However, compiler support for C11 isn't here yet, and the kernel is currently being compiled by a C99 compiler. So this is moot except inasmuch as it guides compiler implementors towards what will be expected in the future. And this fix appeared more than twenty years after the finalization of the first C standard to mention 'volatile'. For all that intervening time, the behaviour of GCC seen here was -- while unpleasant and probably a bug -- not a standards-violation.

Betrayed by a bitfield

Posted Feb 4, 2012 17:56 UTC (Sat) by daglwn (guest, #65432) [Link]

> This includes implementations of data member assignment that overwrite
> adjacent members in separate memory locations.

That would seem to be the "out" that gets around the problem of the target machine not having an appropriately-sized load/store instruction to avoid false sharing.

I've not studied the C11 standard yet. Is that the intent of this statement? Otherwise C11 structs with volatile members could be ABI-incompatible with source-equivalent C99 structs due to forced alignment to avoid placing volatile members next to other members in a single load/store access unit.

In other words, what happens if I have a volatile char next to a non-volatile char and my target only has 32-bit loads and stores?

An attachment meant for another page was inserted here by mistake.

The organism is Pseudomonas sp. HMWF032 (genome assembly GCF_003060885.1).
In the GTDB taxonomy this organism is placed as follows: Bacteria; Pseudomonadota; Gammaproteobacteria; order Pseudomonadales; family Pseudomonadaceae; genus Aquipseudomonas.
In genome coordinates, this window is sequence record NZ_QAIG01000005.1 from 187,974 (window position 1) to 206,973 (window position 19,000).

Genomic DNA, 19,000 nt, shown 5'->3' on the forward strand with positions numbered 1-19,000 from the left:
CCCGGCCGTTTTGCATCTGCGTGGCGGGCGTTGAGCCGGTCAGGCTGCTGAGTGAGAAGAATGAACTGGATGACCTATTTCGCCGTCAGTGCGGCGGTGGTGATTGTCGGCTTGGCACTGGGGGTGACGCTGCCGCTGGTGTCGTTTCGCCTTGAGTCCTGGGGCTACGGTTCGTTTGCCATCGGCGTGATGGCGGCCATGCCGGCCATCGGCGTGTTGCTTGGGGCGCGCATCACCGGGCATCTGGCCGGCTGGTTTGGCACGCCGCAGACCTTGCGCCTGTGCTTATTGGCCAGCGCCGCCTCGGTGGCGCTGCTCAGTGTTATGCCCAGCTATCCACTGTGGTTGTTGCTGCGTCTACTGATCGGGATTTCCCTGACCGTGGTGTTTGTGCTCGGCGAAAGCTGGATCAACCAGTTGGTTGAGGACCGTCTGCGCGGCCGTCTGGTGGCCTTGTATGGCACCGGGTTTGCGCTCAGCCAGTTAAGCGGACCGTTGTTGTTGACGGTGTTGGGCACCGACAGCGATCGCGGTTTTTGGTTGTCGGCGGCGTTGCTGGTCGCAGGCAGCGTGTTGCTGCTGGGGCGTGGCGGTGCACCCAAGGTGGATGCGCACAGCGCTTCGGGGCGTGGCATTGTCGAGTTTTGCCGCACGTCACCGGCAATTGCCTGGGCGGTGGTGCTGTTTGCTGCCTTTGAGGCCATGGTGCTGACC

Betrayed by a bitfield

Posted Feb 4, 2012 21:27 UTC (Sat) by nix (subscriber, #2304) [Link]

Er, that footnote says that those are *precluded*, not permitted (though of course as a footnote it is not normative).

I'm not sure how you can implement these requirements without either ABI changes or an efficiency reduction (on platforms where sub-maximum-sized writes are inefficient). We might have to eat the efficiency loss: we surely cannot fix this by aligning every member of every structure to cacheline boundaries or something like that, that's ridiculous.

(But I am a neophyte in this area. Someone, anyone, who knows more than me, please chip in!)

Betrayed by a bitfield

Posted Feb 6, 2012 18:06 UTC (Mon) by daglwn (guest, #65432) [Link]

> Er, that footnote says that those are *precluded*, not permitted (though
> of course as a footnote it is not normative).

I think it's an "out" because the footnote only covers data in "separate memory locations." Two chars that don't cross an alignment boundary would be in the same "memory location" in some sense. They're in the same atomically-readable space.

But I don't know if that's the intent. If not, I think C11 has a serious issue. It will require ABI changes and that's not going to make people happy.

Betrayed by a bitfield

Posted Feb 6, 2012 18:38 UTC (Mon) by chrisV (subscriber, #43417) [Link]

Yours cannot be the correct reading. The basic C11 requirement for multi-threaded programs is in §5.1.2.4/4: "Two expression evaluations conflict if one of them modifies a memory location and the other one reads or modifies the same memory location." In this normative provision, "memory location" cannot possibly mean anything other than the internal representation of a built-in type (char, int, or other integer, or a pointer), otherwise writing multi-threaded programs would be impossible. The POSIX standard for pthreads imposes a similar requirement on the implementation.